The House is back after a week off and the Conservative Government will be pushing through massive cartloads of legislation with record speed.
It may all seem like inside baseball and of relevance only to diehard fans of parliamentary process. But the use of a budget implementation bill to pass fundamental legislation on the environment, pensions, immigration, fisheries and transport (among many other matters) is unprecedented in Canada.
Historically, the Progressive Conservatives of such leaders as John Diefenbaker and Joe Clark were the defenders of Parliament, resisting the executive-dominated style of the Liberals, especially under Trudeau.
In the early 1980s, Joe Clark's PCs managed to use a parliamentary tactic to close down the House for about two weeks in order to force the Liberals to break up an omnibus energy bill.
That bill was child's play compared to the current budget implementation bill, C-45 (and C-38 that preceded it).
Committees get a glance as C-45 rushes by
The Liberals' 1980s omnibus legislation was only about energy.
C-45 touches a broad range of policy areas not normally captured in a budget bill. Indeed, even the Government recognized that fact when it allowed a number of different committees to consider specific clauses of C-45.
That was considered a compromise with the opposition; but it was a compromise with severe limits. The committees do not have the power to propose amendments and MPs had an extremely limited time in which to call witnesses. Plus, they all have to wrap up and report by end of business, Tuesday, November 20.
On Monday afternoon and evening until 11:00p.m., the Environment Committee wraps up its hearings on the second wave of changes to environmental assessment rules. The first round came in the previous omnibus bill that Parliament passed in the spring. On Monday, the Committee hears from Environment Minister Peter Kent, pipeline industry executives and officials of the federal government.
Significant accomplishments of federal assessment
The federal government's virtual withdrawal from a role in determining the impact of mega-projects on water, air, earth, wildlife -- and people -- will, in effect, close a chapter that began in the 1970s with such groundbreaking initiatives as the Mackenzie Valley Pipeline Inquiry headed by British Columbia Justice Tom Berger.
That Inquiry was novel for its time, in that it heard from Dene, Inuvialuit and Inuit communities throughout the Western Arctic.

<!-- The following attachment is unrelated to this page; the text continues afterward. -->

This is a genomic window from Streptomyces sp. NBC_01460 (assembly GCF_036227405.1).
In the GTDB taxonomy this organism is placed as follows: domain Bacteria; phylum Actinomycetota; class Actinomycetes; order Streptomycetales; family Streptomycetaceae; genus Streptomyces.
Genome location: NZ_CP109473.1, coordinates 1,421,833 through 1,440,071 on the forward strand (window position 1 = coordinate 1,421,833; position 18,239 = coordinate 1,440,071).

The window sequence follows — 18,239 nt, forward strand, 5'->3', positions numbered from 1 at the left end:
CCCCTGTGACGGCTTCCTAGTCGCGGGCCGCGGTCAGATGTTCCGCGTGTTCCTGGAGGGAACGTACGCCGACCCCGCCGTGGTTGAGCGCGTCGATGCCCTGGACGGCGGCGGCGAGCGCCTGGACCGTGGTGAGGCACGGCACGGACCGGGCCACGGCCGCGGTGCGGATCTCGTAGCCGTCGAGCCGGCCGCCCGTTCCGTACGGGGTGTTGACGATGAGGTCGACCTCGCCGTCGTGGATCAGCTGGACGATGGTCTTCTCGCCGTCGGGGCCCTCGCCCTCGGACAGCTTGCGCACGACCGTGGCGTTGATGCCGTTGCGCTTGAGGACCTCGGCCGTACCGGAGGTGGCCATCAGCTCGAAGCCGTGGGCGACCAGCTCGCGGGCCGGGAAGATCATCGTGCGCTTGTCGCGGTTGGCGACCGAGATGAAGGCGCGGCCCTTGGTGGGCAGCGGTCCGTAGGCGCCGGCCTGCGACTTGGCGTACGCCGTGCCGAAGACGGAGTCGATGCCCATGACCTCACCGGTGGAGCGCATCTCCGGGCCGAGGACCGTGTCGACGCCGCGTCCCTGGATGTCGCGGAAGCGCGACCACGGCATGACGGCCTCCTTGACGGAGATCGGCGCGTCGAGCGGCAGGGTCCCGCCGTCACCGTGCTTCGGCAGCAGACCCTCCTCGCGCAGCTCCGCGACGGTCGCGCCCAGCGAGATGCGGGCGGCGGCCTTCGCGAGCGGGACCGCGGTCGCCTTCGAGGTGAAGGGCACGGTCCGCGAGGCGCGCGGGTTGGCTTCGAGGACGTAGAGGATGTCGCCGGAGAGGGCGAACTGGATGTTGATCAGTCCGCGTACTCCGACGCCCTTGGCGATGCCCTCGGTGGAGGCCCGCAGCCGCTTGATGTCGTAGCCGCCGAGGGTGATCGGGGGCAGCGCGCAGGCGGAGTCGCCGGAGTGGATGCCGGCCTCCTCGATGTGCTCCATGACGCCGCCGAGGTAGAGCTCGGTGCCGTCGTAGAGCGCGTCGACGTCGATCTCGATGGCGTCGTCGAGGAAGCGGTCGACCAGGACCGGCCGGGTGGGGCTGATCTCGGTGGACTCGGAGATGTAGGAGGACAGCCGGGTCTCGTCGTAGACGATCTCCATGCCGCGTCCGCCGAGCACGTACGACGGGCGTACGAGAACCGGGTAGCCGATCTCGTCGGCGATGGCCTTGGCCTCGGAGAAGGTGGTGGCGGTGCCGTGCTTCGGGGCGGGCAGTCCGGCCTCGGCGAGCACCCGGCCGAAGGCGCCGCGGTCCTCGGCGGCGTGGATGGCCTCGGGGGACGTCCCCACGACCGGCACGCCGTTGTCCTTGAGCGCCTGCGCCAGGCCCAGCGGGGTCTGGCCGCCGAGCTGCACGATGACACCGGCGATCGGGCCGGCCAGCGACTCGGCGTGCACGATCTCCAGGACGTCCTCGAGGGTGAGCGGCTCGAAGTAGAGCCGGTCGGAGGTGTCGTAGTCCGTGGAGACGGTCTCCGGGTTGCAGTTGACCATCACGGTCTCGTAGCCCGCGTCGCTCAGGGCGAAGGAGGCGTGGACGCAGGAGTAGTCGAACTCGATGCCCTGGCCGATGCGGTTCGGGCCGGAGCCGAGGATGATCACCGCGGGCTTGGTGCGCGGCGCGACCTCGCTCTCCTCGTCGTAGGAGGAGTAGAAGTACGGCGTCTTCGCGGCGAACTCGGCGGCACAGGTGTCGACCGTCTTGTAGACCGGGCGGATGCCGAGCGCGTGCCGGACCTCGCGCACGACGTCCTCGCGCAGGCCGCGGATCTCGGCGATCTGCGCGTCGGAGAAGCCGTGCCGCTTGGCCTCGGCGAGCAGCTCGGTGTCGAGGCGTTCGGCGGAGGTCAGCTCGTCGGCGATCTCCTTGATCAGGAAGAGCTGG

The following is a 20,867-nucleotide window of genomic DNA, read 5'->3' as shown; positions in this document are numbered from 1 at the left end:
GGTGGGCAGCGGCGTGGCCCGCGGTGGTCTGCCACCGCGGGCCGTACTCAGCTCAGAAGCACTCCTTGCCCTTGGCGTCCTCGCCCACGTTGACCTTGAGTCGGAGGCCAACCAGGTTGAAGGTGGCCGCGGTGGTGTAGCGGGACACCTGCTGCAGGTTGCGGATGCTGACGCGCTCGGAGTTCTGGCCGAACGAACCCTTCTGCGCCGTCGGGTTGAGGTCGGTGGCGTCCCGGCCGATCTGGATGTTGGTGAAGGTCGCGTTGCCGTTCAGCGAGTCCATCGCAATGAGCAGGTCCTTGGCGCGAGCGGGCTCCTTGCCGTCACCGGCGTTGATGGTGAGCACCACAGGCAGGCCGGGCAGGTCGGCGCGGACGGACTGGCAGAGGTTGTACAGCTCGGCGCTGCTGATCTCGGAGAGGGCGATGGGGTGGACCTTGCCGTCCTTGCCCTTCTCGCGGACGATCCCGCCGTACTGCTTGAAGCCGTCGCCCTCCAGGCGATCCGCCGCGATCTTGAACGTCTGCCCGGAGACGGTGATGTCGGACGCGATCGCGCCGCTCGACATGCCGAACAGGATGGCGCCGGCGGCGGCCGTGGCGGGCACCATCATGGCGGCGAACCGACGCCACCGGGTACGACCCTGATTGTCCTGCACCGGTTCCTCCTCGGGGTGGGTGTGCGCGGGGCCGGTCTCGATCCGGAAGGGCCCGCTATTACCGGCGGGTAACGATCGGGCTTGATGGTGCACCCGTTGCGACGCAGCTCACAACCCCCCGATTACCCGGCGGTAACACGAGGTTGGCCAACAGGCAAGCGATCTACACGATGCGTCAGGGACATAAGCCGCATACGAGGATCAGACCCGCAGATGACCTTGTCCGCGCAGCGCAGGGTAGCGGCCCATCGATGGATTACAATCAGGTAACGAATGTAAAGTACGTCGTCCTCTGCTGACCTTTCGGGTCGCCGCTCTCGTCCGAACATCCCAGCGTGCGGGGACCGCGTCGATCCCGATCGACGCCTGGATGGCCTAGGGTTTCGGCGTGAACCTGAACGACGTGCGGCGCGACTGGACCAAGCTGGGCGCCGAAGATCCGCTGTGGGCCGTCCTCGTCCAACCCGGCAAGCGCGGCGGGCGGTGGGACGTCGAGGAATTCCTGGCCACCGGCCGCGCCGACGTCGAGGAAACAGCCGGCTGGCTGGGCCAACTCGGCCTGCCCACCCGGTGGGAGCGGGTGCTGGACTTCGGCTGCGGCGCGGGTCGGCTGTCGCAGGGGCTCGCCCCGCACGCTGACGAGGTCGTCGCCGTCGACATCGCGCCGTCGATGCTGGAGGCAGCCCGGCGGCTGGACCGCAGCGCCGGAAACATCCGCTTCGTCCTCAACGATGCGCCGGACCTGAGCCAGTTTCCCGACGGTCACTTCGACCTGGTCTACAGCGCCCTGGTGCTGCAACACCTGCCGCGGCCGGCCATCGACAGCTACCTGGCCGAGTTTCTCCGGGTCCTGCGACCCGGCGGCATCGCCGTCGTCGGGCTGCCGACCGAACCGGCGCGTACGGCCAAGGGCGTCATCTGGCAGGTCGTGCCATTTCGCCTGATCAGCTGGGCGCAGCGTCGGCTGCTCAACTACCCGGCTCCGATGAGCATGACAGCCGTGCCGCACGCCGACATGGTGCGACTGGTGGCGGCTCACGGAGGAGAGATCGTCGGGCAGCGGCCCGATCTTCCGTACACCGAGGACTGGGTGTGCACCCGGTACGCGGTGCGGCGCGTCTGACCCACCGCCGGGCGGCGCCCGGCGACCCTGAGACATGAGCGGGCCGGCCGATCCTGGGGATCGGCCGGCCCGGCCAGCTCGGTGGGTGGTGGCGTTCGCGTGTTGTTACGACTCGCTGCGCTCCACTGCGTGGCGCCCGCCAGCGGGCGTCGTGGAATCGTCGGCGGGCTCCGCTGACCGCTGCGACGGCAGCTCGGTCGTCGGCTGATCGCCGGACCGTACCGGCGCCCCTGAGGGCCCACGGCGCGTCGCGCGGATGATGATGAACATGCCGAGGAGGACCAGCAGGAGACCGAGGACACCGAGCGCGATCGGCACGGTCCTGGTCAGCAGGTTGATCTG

Berger gave a voice to Aboriginal communities that they had never had previously.
Those communities told the Judge -- and Canadians in general -- that they still harvested fish, caribou, moose and sea mammals as their people had for many generations, and wanted their children and grand-children to be able to carry on that tradition.
And scores of Aboriginal witnesses testified, as well, that they were fearful not only of the likely environmental damage to their homeland and livelihoods a pipeline would wreak, but of the massive social dislocations major resource-industry projects tend to leave in their wake.
That early form of environmental and social assessment delayed any pipeline through the Mackenzie River corridor by decades.
It also acted as a catalyst to land claims and self-government negotiations with the aboriginal communities -- and to far greater political autonomy for the Northwest Territories.
Berger wanted a 10-year moratorium on pipeline projects, in 1976; but there is still no pipeline.
That may be why the Harper government wants to curtail the statutory federal assessment process that Berger helped spawn.
Natural resources or human capital?
This government has put a lot of its economic eggs in the natural resource basket, something it might regret when the United States, for instance, starts to seriously develop its own oil and gas resources in such previously untapped places as Montana and North Dakota.
Harper's government seems strangely uninterested in investing in the value-added, high-skill knowledge economy, and has allowed manufacturing to precipitously decline on its watch.
That choice is already starting to bite.
Germany, a world class manufacturer of machinery, cars and other high-value added goods, has now surpassed Canada as an economic high performer. The status of energy superpower may not turn out to be worth all that much in a world where human capital could count for more than raw natural resources.
Sneak attack on unions through a Private Member's Bill
Meanwhile, back on Parliament Hill, the government will push through its environmental changes, which include changes to Navigable Waters and Fisheries laws, as well as environmental assessments.
The government also seems anxious to move ahead with Conservative MP Russ Hiebert's Private Member's Bill, C-377, which will place draconian and costly reporting requirements on unions --requirements that would not apply to other groups such as business associations.
Global News' Amy Minsky has reported that organizations hostile to unions have been lobbying the PMO and government offices furiously on C-377, even though it is not, formally, a government Bill.
Hiebert's Bill has already passed second reading and gone to committee.
Some Conservatives have expressed reservations about the ill-thought-out and potentially dangerous nature of this Bill. It would, for instance, require disclosure of union-negotiated health insurance or disability payments of as little as $5,000, something to which the Privacy Commissioner has objected.
When the time comes, however, will those Government MPs vote their conscience or will they hew to the (understood) official Party line?
Karl Nerenberg covers news for the rest of us from Parliament Hill. Donate to support his efforts today. Karl has been a journalist for over 25 years including eight years as the producer of the CBC show The House.
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